Role in the Film
He is a seemingly prosperous London businessman to whom both the young Ebenezer Scrooge and Jacob Marley were apprenticed. A jovial and in most versions rotund fellow, he serves as an odd counterpoint to Scrooge. On the one hand, he embodies all the lessons about life Scrooge has lost and rejected.
On the other hand, when Scrooge sees him in the vision provided by The Ghost of Christmas Past, he is clearly delighted and overjoyed, and in most versions makes it clear that his beloved former employer has passed on. In some versions, young Scrooge briefly bemoans the expense of the party, but quickly becomes just as eager to get to what even older Scrooge readily admits was a wondrous event, Fezziwig's Christmas party.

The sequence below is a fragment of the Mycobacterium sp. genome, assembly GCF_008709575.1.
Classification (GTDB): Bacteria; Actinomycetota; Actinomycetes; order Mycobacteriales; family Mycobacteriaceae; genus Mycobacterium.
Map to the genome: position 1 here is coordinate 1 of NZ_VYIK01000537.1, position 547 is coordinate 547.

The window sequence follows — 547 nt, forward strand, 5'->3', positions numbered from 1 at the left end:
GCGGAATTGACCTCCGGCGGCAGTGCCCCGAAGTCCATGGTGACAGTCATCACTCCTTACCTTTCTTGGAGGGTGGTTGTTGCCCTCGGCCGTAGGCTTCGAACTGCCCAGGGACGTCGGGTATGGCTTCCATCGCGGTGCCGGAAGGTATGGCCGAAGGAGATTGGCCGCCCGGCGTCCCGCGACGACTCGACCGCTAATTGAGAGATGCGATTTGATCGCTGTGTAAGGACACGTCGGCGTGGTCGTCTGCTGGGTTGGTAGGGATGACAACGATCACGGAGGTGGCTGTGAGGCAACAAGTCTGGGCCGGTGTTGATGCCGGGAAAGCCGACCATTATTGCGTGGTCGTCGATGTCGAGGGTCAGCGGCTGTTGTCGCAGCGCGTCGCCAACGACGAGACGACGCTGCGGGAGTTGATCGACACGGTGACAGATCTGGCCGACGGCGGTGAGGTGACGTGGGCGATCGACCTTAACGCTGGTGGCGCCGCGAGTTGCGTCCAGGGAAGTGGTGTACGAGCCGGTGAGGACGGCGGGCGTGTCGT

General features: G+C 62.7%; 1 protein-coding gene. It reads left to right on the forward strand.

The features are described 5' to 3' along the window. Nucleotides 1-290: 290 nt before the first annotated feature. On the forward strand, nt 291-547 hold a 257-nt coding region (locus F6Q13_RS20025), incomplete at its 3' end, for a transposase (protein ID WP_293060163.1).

Unlike his time as a young boy, there is no misery or loneliness here, and he even has a best friend in Dick Wilkins, whom he says he was inseparable from. It is at one of Fezziwig's Christmas parties that he meets the love of his life, Belle.
Fezziwig's physical description and demeanor again seems almost a point-by-point inversion of Scrooge's description as the story begins. Some versions add why and how Scrooge left his employ, but in most it is simply implied that this was after all an apprenticeship, and that Scrooge was expected to go his own way eventually. Even without acrimony between the two, it is shown how Scrooge in the name of greed ended up forgetting what he plainly saw as the best part of his life, and the reminder of the Ghost is a major step in his path to redemption.